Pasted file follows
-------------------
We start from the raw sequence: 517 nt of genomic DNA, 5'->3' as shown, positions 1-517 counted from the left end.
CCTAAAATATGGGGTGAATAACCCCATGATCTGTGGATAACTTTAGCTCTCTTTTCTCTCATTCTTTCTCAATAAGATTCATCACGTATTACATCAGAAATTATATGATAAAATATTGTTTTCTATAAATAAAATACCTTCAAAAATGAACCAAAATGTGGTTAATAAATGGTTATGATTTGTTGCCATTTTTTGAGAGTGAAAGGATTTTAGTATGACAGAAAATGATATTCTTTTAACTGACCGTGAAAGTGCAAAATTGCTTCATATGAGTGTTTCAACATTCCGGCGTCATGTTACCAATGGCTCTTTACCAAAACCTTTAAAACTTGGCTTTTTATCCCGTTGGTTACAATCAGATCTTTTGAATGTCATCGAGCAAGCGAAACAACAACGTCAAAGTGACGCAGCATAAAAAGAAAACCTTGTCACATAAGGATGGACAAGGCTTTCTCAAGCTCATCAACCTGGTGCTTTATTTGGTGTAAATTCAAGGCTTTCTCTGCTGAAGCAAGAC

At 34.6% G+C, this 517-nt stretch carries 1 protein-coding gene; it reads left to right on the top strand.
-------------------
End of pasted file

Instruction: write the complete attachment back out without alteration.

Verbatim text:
We start from the raw sequence: 517 nt of genomic DNA, 5'->3' as shown, positions 1-517 counted from the left end.
CCTAAAATATGGGGTGAATAACCCCATGATCTGTGGATAACTTTAGCTCTCTTTTCTCTCATTCTTTCTCAATAAGATTCATCACGTATTACATCAGAAATTATATGATAAAATATTGTTTTCTATAAATAAAATACCTTCAAAAATGAACCAAAATGTGGTTAATAAATGGTTATGATTTGTTGCCATTTTTTGAGAGTGAAAGGATTTTAGTATGACAGAAAATGATATTCTTTTAACTGACCGTGAAAGTGCAAAATTGCTTCATATGAGTGTTTCAACATTCCGGCGTCATGTTACCAATGGCTCTTTACCAAAACCTTTAAAACTTGGCTTTTTATCCCGTTGGTTACAATCAGATCTTTTGAATGTCATCGAGCAAGCGAAACAACAACGTCAAAGTGACGCAGCATAAAAAGAAAACCTTGTCACATAAGGATGGACAAGGCTTTCTCAAGCTCATCAACCTGGTGCTTTATTTGGTGTAAATTCAAGGCTTTCTCTGCTGAAGCAAGAC

At 34.6% G+C, this 517-nt stretch carries 1 protein-coding gene; it reads left to right on the top strand.